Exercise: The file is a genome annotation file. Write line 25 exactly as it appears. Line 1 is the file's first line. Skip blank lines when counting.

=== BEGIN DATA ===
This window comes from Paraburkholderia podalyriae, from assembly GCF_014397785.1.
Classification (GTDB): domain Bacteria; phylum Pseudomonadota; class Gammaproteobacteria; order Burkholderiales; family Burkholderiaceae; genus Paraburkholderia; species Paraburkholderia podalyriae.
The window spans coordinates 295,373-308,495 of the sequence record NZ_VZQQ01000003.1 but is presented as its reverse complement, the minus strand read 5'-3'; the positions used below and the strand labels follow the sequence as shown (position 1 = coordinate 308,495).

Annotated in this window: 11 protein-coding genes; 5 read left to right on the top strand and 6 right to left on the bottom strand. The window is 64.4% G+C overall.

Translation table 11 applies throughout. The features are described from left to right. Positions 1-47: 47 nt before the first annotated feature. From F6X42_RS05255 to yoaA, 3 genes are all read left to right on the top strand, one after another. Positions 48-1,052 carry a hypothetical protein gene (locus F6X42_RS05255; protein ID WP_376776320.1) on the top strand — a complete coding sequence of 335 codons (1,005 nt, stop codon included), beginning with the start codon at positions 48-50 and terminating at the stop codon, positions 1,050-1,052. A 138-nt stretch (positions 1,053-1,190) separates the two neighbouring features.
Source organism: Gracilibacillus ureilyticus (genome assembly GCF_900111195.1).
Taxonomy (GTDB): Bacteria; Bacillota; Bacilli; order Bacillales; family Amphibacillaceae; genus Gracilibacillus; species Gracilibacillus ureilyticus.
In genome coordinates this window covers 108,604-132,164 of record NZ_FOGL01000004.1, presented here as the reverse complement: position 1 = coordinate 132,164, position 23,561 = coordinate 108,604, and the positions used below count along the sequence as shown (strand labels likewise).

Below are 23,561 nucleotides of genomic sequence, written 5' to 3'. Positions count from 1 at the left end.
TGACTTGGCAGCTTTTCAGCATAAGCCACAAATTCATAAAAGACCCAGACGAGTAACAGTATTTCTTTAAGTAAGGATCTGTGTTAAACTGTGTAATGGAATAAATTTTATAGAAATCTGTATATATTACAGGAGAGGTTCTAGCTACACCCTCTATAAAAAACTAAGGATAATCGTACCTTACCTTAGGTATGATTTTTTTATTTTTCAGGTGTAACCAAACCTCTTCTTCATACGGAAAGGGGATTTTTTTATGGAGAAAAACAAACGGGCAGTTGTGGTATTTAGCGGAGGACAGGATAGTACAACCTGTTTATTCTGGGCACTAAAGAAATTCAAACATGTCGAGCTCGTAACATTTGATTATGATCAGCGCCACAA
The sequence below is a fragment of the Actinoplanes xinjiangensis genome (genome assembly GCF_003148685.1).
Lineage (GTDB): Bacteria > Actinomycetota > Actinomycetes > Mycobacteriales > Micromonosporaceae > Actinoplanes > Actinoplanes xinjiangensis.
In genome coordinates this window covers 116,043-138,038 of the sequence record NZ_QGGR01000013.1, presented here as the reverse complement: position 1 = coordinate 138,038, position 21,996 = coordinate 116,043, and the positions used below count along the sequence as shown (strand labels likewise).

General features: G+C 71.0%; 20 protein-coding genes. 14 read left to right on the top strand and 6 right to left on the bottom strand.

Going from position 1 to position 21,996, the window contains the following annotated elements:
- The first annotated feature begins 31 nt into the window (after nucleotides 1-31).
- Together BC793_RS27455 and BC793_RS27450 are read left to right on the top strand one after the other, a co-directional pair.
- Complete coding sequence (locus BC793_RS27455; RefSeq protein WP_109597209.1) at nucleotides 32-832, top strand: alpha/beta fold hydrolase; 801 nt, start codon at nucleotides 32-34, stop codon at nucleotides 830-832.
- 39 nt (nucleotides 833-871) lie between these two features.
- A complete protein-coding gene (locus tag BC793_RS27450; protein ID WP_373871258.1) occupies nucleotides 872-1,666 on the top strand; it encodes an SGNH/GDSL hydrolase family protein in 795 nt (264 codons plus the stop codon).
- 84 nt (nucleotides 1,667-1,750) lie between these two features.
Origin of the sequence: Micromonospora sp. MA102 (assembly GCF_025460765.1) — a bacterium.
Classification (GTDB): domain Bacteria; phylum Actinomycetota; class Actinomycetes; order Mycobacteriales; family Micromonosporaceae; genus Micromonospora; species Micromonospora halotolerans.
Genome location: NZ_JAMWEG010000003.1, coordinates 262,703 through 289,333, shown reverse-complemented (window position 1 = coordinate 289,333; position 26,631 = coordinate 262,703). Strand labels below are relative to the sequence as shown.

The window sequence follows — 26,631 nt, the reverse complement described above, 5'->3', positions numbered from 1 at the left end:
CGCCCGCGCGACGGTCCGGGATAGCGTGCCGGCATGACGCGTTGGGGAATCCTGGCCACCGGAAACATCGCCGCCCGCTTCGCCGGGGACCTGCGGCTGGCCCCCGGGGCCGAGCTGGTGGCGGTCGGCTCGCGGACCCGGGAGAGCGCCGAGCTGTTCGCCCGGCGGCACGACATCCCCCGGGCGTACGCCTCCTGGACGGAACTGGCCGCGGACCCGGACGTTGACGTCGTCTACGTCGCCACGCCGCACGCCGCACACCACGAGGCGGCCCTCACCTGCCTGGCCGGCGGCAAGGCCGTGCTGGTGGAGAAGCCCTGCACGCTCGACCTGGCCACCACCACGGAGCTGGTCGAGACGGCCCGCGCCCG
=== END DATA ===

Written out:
The window sequence follows — 26,631 nt, the reverse complement described above, 5'->3', positions numbered from 1 at the left end: